It’s an incredible story. A forthright undertaking by some of its most distinguished facultyÂ to bring a great books program to the University of Texas was deliberately mischaracterized, then undermined, then hijacked, and finallyÂ emasculated byÂ a self-satisfiedÂ faculty and a weasellyÂ dean earlier this year.Â A considered reflection by its key protaganist, Dr. Robert Koons, is here. Legislators, trustees, and donors should pay close attention.
Having put two Allisonettes through college, with a third a year away, I can tell you that even the nation’s best universities have succumbed to the professorate’s demand to teach ever-more-specialized courses. TheÂ tinier the subject, the more passionate the professor whose subject it Â is. (Perhaps we should start by teaching our children to beware people with small passions.) The great texts and grand themes are either considered too mundane or, quite frankly, are beyond our professorate’sÂ own limited educationÂ to be able toÂ teach.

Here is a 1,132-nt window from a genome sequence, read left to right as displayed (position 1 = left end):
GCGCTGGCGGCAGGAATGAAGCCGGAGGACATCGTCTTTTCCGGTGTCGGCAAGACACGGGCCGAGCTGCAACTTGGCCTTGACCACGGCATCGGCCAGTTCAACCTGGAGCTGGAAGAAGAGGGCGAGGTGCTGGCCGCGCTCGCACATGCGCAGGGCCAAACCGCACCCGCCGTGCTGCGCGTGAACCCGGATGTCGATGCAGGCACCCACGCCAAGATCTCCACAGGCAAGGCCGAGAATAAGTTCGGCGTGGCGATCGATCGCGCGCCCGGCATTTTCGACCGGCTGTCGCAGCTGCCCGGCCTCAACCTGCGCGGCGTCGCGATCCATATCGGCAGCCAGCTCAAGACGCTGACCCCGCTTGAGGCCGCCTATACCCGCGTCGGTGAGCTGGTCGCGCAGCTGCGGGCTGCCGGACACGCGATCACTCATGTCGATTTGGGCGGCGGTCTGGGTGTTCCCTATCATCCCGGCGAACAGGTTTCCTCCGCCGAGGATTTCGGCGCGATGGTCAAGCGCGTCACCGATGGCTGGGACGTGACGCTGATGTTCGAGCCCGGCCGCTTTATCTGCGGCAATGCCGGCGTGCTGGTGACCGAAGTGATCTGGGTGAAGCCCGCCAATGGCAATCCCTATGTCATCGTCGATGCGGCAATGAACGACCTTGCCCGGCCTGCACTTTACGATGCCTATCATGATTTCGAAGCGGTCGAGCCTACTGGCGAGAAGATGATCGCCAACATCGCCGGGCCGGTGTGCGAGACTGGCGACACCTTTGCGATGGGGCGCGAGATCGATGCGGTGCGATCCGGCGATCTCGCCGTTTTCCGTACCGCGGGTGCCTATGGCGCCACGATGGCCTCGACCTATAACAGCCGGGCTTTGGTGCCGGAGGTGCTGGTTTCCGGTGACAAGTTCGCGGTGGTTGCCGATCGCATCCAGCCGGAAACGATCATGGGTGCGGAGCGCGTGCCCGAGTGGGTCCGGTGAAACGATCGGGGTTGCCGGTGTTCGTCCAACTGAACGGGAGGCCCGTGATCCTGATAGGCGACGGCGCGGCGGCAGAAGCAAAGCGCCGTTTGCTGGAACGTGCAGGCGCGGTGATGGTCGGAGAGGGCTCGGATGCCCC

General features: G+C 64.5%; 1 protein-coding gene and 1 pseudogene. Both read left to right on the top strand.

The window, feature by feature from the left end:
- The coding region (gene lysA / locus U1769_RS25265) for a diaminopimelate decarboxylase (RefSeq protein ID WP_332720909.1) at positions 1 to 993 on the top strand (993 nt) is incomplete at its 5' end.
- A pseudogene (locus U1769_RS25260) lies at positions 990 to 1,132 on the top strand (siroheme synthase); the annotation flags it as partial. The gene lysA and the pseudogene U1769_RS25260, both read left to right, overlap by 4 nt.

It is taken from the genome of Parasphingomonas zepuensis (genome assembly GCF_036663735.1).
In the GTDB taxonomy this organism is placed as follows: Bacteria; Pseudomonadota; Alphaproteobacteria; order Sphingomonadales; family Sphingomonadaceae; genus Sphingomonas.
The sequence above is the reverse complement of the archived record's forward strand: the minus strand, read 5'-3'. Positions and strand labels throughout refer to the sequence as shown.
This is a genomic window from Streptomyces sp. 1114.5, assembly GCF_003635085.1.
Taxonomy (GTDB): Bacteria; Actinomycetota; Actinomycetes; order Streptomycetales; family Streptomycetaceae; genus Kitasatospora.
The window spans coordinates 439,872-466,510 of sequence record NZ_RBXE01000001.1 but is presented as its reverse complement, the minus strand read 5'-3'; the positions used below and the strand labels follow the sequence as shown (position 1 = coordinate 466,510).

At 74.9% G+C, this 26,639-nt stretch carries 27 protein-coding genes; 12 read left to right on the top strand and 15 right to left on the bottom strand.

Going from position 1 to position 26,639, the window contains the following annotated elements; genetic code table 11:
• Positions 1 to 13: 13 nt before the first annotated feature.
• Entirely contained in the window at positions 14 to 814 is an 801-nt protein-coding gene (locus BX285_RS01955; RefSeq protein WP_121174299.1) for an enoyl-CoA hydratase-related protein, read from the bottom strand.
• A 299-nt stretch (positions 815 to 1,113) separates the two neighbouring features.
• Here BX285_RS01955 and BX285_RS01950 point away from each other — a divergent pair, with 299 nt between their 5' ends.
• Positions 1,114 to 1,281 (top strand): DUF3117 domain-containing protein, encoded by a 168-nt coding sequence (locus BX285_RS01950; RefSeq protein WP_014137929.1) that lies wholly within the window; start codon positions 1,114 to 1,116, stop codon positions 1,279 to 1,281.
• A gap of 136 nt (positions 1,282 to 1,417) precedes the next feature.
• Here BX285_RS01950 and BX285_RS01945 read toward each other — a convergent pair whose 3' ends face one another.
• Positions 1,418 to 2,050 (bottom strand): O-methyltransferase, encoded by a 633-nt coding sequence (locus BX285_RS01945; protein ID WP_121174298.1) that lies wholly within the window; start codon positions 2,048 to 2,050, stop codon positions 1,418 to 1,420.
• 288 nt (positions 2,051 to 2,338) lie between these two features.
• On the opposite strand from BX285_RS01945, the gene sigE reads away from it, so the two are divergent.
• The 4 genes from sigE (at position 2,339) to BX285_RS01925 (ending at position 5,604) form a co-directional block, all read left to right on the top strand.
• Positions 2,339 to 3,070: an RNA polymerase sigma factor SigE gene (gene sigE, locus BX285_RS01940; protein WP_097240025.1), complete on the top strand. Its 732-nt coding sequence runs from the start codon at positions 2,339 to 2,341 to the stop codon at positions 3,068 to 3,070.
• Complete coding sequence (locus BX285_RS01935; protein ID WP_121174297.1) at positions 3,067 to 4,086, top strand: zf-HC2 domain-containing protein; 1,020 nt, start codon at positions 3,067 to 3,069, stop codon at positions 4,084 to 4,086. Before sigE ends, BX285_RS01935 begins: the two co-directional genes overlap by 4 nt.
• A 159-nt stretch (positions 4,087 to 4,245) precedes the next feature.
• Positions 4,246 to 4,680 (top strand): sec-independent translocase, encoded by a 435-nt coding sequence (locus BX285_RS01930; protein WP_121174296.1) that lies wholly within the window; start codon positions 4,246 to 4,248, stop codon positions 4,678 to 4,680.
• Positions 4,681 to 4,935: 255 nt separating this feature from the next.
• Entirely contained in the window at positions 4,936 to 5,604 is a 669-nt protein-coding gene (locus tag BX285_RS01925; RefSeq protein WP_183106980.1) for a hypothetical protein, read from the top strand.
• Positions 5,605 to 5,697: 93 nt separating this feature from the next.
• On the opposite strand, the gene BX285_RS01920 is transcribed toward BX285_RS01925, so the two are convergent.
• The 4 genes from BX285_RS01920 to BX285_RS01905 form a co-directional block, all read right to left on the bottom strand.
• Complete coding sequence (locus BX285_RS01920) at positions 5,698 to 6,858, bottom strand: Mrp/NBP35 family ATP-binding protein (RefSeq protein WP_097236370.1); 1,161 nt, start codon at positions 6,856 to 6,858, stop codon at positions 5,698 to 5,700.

So I’ve spent yearsÂ repeating a mantra toÂ daughters at course-selection time: ignore those people, learn the basics. “Feminist Thought in Post-Revolutionary Connecticut” is not much good if the sophomore who signs up for it doesn’t know what the Revolution was, why it was fought, where the ideas came from that stimulated it, how those ideas were refined by theÂ menÂ who fought it, and what led them to shed some of those ideas while they built upon others after they won it.
Koons calls what UT has fallen into the Uncurriculum. He goes further. He calls it a fraud on students,Â parents , and taxpayers who are paying the bills. He’s right. Larry Summers caused aÂ sensation at Harvard when he challenged a self-involved and self-interested professorate to return to the college’s original mission. He succeeded, but at the eventual cost of his jobÂ (this piece, ironically, is by John Silber, who was himself dean of arts and sciences at UT). Who at UT has the gumption and the clear vision to take up the gauntlet?